Electric service is provided by Sulfur Springs Valley Electric Cooperative, Inc (SSVEC), Arizona Public Service (APS), or Columbus Electric Cooperative (CEC) depending on your location within the County. To determine which provider provides service to your home or business, reference the County’s interactive web map INFO Map: ArcGIS Cochise County INFOMap. (Utility - Electric Service Area layer)
To find out more information about the process, your responsibilities, and/or to establish new electric service, please contact the responsible agency. Here are a few links to get you started:
Yes, the County has adopted Appendix Q (Tiny Homes) of the 2018 International Residential Code (IRC). Here is a link to those requirements: Appendix Q. By local amendment, tiny homes must be at least 296 square feet and adhere to all requirements contained in Appendix Q.
No. There must be a house, or some other established use, on the property in order to camp. This applies to all forms and durations of camping requests.
Yes, but a standard septic system is still required. Contact the Cochise County Health Department, at 520-586-8206, for more information.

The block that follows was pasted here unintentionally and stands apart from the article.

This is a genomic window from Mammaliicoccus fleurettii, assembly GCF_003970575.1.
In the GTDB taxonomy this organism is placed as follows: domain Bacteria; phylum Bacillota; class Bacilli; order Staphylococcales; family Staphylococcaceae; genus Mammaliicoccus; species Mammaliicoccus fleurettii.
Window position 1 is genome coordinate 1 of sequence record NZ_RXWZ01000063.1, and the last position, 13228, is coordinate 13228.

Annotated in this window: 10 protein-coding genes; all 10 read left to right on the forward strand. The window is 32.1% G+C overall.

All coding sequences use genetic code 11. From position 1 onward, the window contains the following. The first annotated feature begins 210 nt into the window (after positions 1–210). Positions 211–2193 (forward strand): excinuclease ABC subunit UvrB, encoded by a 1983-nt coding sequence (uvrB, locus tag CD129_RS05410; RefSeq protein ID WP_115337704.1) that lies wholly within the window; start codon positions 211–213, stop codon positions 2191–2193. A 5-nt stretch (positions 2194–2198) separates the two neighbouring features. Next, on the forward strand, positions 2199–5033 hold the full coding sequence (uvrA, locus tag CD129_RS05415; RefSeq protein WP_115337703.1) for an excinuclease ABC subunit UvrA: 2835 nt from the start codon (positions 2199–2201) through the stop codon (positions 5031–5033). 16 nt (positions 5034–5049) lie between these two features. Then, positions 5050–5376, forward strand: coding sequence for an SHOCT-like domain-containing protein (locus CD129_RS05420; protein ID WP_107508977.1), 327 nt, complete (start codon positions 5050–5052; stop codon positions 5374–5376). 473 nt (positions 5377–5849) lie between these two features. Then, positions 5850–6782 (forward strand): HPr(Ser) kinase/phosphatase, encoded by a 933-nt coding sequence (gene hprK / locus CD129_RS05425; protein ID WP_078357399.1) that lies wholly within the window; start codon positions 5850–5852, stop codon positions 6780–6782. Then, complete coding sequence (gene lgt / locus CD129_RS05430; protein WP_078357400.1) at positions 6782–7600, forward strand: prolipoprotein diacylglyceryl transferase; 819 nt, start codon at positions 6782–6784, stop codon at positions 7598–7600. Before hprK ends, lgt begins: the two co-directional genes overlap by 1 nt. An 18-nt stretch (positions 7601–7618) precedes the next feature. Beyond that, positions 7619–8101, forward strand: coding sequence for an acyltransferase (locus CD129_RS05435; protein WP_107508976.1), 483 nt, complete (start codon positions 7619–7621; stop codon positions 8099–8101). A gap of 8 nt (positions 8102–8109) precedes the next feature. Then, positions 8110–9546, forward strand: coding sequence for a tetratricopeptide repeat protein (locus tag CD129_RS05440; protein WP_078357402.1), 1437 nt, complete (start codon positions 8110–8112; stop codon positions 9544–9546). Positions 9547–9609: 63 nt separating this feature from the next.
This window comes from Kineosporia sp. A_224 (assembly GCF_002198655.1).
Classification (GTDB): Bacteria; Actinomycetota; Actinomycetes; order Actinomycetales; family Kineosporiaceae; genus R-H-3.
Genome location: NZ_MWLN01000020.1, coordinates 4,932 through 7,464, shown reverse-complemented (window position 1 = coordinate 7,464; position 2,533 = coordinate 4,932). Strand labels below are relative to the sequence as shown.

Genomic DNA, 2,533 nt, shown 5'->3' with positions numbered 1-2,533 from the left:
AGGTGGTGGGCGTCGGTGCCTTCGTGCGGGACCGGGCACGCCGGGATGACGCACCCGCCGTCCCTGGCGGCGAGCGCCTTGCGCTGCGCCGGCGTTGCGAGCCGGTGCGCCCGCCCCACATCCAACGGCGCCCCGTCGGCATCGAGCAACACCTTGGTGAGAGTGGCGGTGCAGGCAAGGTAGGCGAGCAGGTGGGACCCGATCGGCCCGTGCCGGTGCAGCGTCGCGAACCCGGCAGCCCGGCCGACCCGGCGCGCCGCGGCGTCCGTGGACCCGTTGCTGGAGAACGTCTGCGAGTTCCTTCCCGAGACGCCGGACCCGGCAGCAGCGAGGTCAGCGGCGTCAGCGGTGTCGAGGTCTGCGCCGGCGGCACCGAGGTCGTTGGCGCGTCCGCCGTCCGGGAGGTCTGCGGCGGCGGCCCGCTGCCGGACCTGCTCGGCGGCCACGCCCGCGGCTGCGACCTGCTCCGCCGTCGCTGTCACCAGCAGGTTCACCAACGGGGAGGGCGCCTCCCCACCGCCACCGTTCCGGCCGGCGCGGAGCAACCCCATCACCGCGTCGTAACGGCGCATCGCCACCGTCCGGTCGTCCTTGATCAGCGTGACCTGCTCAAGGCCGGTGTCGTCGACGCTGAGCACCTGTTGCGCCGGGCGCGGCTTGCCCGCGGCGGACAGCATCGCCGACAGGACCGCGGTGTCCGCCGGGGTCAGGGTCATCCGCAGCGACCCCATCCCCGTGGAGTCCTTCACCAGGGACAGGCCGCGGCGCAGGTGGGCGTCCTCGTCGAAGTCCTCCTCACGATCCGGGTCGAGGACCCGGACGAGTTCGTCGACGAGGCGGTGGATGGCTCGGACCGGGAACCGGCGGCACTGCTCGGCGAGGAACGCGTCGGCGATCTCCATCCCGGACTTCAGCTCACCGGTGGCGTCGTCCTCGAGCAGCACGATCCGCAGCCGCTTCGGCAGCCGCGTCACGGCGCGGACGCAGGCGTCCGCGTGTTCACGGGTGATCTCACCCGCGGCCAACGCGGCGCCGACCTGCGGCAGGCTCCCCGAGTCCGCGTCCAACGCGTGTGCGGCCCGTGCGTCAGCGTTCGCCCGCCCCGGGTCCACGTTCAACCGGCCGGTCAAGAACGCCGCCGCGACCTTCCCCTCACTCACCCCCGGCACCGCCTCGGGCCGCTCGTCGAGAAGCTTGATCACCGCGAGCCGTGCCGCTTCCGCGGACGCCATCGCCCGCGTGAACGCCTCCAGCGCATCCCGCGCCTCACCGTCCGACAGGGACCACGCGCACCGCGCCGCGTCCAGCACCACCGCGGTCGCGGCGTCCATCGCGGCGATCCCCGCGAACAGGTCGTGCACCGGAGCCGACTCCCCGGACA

Septic Systems Page
If there is an existing principal use on the property, such as a house, you may be eligible to live in an RV on your property for up to 6 months in a calendar year with an approved temporary use permit. You may also live in an RV while a principal use is being constructed with an approved temporary use permit. Recreational vehicles accessory to a principal permitted use may not be rented out.
Temporary Use Permit (PDF)
You may build your own home but you will be required to obtain all required permits and sign an owner/builder affidavit. By signing this affidavit, you affirm that the property is intended for your sole occupancy and will not be offered for sale or rent within one year of completion (ARS 32- 1121.A.5). As an owner/builder, you act as your own contractor, and will be responsible for following all aspects of the permit process.
Cochise County also offers an additional program to qualifying rural properties called the “owner-builder amendment.” (See Owner-Builder Amendment webpage)